By Steve Gutterman
MOSCOW (Reuters) - Russia urged the United States on Tuesday to give more scrutiny to allegations of human rights violations by U.S. soldiers and agents during conflicts abroad, pointing to reported abuses in Iraq and Afghanistan.
The Foreign Ministry's human rights representative said information from activist groups "gives reason to believe serious violations of international rights protection norms have occurred during U.S. military operations" in those countries.
"We call on the American side to pay adequate attention to this issue in the context of President (Barack) Obama's repeated assurances of his firm intention to deal with the legal violations committed during George W. Bush's presidency under the pretext of the 'war on terror,'" Konstantin Dolgov said.
The Foreign Ministry presented Dolgov's statement as a comment on the U.S. decision to conduct full criminal probes into the CIA's handling of two prisoners who died in custody, one in Iraq and one in Afghanistan, but to close about 100 other cases of alleged mistreatment by the CIA.
Russia has faced persistent allegations from the U.S. government and lawmakers of rights abuses against its own people since the 1991 Soviet collapse. In turn, Moscow has accused the United States of double standards and said its own conduct, particularly abroad, meant it had no right to lecture others.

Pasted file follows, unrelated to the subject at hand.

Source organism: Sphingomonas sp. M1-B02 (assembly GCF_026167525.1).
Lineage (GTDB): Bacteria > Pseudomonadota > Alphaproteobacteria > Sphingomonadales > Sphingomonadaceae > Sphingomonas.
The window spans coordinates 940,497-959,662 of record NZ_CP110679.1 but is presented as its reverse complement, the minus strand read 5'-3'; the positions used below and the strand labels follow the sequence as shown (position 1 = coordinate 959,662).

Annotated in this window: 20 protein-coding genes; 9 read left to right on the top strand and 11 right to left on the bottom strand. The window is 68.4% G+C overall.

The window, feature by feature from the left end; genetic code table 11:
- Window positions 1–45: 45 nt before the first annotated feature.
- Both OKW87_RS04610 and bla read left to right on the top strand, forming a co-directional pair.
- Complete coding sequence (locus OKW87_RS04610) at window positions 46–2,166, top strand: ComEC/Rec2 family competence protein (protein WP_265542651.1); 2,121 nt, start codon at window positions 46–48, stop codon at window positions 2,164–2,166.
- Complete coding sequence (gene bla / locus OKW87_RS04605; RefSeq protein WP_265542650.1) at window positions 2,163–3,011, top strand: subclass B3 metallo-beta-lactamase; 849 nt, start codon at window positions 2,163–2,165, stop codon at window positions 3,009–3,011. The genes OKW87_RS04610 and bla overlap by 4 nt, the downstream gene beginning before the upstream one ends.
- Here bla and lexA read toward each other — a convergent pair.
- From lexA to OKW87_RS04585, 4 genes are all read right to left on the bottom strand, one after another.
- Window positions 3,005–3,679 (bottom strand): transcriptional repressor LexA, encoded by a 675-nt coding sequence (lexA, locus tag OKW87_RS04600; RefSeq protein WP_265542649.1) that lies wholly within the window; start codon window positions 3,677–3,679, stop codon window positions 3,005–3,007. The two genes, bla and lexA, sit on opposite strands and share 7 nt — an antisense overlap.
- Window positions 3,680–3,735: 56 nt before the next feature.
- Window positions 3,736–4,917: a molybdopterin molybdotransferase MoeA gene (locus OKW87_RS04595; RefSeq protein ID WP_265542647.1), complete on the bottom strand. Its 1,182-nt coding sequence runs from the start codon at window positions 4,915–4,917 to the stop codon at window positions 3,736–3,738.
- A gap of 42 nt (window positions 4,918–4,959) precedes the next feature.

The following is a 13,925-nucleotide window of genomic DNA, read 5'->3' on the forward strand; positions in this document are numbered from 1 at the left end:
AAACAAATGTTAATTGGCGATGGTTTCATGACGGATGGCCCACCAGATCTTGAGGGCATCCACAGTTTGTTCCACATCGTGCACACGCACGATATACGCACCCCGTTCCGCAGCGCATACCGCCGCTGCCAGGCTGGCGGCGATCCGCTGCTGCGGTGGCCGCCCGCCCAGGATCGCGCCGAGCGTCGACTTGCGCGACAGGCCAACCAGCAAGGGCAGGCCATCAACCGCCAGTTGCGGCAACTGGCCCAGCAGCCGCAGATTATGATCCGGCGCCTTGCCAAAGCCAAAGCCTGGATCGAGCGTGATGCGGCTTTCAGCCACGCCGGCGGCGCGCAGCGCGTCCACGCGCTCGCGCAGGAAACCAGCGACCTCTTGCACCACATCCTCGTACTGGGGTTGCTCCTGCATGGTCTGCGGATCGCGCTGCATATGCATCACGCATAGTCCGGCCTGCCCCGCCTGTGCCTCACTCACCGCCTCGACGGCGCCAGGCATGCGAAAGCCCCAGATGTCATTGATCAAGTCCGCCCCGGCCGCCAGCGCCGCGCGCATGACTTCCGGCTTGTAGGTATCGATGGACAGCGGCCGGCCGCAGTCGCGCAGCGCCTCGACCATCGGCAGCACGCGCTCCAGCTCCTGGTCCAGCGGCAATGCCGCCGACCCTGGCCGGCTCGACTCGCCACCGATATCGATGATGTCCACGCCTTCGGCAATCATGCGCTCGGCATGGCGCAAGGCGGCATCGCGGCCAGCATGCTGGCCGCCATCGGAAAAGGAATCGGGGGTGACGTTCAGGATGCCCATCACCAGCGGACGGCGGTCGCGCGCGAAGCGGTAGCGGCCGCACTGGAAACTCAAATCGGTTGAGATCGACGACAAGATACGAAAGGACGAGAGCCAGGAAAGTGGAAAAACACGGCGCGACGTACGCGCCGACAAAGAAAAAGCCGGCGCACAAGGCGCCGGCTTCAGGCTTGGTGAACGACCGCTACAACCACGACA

U.S. Attorney General Eric Holder said on June 30 that a prosecutor who examined possible CIA abuses in the interrogation of 101 prisoners after the September 11, 2001, attacks had determined only two deaths required further criminal investigation.
A U.S. official said one case involved a 2003 death at the Abu Ghraib prison in Iraq, while the other involved the 2002 death of an Afghan at a secret CIA prison north of Kabul.
Dolgov suggested Russia shared a prominent U.S. rights organization's disappointment that there would not be a broader investigation into alleged CIA abuses.
"We hope that investigations will be conducted taking into account the many existing signals from rights advocates including the American Civil Liberties Union," he said.
(Editing by Peter Cooney)